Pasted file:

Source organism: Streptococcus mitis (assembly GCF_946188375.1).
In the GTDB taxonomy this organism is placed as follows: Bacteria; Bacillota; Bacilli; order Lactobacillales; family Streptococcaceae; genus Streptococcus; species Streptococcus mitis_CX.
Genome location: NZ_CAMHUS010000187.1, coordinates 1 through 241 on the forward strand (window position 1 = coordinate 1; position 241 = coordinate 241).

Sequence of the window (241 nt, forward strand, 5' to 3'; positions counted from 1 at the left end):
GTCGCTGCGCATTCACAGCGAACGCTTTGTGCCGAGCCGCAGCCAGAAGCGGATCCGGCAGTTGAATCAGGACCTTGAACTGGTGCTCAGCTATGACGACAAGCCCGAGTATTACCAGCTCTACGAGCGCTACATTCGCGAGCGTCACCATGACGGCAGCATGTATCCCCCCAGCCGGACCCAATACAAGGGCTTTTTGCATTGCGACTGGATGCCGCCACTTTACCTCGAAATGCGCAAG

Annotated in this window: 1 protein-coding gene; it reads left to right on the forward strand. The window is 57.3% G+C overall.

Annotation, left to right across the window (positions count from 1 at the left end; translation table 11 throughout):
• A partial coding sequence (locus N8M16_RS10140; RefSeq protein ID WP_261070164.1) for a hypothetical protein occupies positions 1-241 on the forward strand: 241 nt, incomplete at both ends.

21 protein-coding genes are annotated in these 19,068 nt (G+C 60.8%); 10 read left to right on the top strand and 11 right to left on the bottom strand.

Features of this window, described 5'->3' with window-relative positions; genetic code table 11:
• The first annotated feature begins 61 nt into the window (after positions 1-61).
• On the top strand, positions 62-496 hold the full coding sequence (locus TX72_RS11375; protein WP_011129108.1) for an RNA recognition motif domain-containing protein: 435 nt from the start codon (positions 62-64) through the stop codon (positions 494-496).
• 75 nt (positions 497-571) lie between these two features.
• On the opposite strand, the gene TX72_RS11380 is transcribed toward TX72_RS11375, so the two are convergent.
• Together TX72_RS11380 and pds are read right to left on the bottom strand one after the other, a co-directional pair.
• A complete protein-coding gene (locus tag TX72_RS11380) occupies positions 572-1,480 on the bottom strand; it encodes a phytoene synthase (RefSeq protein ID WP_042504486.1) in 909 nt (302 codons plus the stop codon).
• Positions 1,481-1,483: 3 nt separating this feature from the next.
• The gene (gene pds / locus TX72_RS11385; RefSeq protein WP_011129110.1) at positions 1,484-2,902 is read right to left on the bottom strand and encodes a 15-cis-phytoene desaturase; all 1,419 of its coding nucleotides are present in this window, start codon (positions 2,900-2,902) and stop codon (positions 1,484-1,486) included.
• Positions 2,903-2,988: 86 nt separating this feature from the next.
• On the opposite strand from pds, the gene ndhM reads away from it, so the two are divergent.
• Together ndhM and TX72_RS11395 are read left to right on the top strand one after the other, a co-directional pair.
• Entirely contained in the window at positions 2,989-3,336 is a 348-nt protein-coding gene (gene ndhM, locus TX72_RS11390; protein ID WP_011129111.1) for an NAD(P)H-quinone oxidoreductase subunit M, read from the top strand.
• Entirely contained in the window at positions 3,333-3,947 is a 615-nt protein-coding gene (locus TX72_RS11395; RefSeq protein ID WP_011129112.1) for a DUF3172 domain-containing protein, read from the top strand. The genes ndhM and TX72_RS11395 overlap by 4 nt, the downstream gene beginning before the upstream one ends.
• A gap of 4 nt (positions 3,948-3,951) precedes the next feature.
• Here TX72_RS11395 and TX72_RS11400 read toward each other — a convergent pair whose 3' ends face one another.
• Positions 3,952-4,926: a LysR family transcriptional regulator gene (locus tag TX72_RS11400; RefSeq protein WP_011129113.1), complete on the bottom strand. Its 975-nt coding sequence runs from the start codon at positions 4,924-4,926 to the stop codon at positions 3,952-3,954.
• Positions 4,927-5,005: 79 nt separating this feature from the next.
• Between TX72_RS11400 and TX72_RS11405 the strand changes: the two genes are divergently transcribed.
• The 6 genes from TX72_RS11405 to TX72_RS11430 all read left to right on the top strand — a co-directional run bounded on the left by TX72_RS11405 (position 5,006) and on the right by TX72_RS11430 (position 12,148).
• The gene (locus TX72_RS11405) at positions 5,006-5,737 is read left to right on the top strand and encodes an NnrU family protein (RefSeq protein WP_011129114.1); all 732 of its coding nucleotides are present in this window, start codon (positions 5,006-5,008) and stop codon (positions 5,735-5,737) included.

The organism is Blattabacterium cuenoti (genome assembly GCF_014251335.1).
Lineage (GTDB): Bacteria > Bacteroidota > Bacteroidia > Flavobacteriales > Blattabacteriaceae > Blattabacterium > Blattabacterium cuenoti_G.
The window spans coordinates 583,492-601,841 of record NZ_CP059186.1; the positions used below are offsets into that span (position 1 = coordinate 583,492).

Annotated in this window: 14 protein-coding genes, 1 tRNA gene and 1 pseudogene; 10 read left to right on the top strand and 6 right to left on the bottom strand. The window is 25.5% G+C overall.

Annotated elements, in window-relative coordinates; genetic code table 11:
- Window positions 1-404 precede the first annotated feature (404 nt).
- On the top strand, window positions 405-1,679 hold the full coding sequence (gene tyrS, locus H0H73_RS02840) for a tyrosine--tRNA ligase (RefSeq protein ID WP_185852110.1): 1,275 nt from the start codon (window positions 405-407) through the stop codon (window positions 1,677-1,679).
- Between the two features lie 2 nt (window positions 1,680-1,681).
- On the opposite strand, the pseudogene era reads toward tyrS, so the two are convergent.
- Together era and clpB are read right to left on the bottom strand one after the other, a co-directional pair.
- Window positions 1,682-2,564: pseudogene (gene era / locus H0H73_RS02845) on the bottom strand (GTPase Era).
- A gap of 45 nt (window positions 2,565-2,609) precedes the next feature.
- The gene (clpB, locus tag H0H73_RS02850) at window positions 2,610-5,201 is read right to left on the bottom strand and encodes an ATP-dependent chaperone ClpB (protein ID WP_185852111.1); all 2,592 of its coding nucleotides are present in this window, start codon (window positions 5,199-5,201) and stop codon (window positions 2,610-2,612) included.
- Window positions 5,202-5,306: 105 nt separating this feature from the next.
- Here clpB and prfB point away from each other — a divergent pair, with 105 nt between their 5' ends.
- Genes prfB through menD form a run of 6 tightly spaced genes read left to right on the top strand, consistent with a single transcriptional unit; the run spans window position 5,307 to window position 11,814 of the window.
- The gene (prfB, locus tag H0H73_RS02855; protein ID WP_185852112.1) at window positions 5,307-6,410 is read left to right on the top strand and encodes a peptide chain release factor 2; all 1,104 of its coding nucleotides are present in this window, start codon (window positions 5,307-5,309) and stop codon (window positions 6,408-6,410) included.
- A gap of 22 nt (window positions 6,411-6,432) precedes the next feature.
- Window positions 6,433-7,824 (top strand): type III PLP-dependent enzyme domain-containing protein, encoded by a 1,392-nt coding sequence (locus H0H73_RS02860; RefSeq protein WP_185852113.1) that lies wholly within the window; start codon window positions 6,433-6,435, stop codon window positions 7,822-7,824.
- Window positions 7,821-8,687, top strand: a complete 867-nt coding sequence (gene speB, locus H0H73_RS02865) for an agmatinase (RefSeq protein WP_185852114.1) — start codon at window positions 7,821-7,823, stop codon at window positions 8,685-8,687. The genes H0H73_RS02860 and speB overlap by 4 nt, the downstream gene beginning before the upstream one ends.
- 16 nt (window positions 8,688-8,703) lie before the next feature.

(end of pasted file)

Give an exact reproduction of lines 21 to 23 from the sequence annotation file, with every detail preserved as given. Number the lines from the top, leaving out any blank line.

• Together ndhM and TX72_RS11395 are read left to right on the top strand one after the other, a co-directional pair.
• Entirely contained in the window at positions 2,989-3,336 is a 348-nt protein-coding gene (gene ndhM, locus TX72_RS11390; protein ID WP_011129111.1) for an NAD(P)H-quinone oxidoreductase subunit M, read from the top strand.
• Entirely contained in the window at positions 3,333-3,947 is a 615-nt protein-coding gene (locus TX72_RS11395; RefSeq protein ID WP_011129112.1) for a DUF3172 domain-containing protein, read from the top strand. The genes ndhM and TX72_RS11395 overlap by 4 nt, the downstream gene beginning before the upstream one ends.